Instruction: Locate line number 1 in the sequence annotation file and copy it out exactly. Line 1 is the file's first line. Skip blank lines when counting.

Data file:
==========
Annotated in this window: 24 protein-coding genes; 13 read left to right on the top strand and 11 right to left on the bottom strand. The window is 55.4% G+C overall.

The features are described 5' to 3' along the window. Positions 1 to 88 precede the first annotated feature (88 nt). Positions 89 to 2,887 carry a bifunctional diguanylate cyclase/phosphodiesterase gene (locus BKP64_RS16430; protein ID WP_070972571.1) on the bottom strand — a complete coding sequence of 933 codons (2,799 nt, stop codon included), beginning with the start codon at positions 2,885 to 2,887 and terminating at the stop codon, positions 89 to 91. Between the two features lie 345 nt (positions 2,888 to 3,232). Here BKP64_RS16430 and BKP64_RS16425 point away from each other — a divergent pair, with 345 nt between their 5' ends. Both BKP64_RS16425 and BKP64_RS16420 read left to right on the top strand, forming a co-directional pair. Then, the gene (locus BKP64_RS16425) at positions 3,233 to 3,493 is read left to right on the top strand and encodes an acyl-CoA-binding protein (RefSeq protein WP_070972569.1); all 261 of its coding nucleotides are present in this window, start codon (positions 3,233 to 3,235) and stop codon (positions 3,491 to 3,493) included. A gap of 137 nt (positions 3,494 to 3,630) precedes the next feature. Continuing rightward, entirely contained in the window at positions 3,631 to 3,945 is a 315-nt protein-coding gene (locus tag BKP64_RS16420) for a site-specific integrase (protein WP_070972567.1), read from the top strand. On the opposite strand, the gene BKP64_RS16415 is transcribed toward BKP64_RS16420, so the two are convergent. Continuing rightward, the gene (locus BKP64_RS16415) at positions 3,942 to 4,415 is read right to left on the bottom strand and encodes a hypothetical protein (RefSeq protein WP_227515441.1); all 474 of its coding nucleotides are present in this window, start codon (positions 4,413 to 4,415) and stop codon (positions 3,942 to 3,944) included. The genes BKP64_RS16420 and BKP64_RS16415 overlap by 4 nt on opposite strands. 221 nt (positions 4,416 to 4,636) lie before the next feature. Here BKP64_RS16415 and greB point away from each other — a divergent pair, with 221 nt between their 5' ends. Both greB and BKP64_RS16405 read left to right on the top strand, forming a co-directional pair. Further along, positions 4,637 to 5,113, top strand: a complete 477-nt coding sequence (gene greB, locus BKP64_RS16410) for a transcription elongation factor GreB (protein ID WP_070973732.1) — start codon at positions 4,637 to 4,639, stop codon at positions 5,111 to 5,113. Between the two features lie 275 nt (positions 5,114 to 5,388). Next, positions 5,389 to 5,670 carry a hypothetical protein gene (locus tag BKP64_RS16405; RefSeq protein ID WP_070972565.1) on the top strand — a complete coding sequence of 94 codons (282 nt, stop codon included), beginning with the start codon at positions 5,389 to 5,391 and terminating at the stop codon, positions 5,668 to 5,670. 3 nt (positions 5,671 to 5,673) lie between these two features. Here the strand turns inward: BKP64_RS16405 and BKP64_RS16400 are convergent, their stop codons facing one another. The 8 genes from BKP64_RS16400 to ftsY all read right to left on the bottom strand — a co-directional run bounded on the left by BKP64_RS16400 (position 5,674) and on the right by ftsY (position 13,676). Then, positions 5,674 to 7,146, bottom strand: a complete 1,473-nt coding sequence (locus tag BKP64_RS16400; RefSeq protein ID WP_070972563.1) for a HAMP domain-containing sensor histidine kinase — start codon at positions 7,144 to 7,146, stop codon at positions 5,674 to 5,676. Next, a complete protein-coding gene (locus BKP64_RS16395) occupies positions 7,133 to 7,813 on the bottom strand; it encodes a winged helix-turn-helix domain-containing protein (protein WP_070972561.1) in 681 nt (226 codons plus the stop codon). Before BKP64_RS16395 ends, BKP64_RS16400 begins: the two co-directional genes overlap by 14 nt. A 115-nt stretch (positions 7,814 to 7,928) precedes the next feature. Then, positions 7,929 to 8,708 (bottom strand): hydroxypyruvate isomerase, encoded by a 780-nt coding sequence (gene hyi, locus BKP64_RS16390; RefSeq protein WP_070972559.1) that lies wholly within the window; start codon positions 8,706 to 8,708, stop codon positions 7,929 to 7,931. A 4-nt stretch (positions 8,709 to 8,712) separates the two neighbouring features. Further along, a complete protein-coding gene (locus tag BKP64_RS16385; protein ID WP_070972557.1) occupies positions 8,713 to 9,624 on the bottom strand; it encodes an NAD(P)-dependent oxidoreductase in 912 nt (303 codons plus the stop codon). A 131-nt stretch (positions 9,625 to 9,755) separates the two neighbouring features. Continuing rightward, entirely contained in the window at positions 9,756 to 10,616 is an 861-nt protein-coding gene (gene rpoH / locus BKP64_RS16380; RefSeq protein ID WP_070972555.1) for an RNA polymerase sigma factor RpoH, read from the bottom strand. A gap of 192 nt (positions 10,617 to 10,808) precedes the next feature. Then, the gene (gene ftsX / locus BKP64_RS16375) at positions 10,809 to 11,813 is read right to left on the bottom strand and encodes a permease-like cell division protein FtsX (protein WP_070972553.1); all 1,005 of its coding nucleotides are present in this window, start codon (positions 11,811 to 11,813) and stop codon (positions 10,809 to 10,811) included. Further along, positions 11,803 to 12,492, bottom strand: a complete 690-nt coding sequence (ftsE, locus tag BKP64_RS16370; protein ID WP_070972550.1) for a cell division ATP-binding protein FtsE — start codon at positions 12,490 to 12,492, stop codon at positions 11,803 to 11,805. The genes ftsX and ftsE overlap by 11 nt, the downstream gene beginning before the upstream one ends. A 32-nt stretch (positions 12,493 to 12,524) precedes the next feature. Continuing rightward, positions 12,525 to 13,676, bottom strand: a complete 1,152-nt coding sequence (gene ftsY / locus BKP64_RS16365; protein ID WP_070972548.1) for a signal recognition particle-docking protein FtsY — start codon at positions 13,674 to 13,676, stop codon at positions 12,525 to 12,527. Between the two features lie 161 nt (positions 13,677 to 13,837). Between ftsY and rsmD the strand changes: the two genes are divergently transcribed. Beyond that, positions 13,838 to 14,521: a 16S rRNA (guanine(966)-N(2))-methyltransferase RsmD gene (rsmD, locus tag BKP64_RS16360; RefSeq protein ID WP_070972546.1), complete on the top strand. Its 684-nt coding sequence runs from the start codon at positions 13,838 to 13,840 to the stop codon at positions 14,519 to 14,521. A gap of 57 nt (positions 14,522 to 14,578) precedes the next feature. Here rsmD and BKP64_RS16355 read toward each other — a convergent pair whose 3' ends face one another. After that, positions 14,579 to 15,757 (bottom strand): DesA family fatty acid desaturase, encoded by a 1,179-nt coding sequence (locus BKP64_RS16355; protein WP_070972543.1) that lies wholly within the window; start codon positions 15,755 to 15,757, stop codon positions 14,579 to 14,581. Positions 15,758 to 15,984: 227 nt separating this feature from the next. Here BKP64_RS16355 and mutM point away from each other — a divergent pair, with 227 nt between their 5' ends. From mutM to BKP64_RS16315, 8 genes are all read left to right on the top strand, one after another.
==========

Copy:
Annotated in this window: 24 protein-coding genes; 13 read left to right on the top strand and 11 right to left on the bottom strand. The window is 55.4% G+C overall.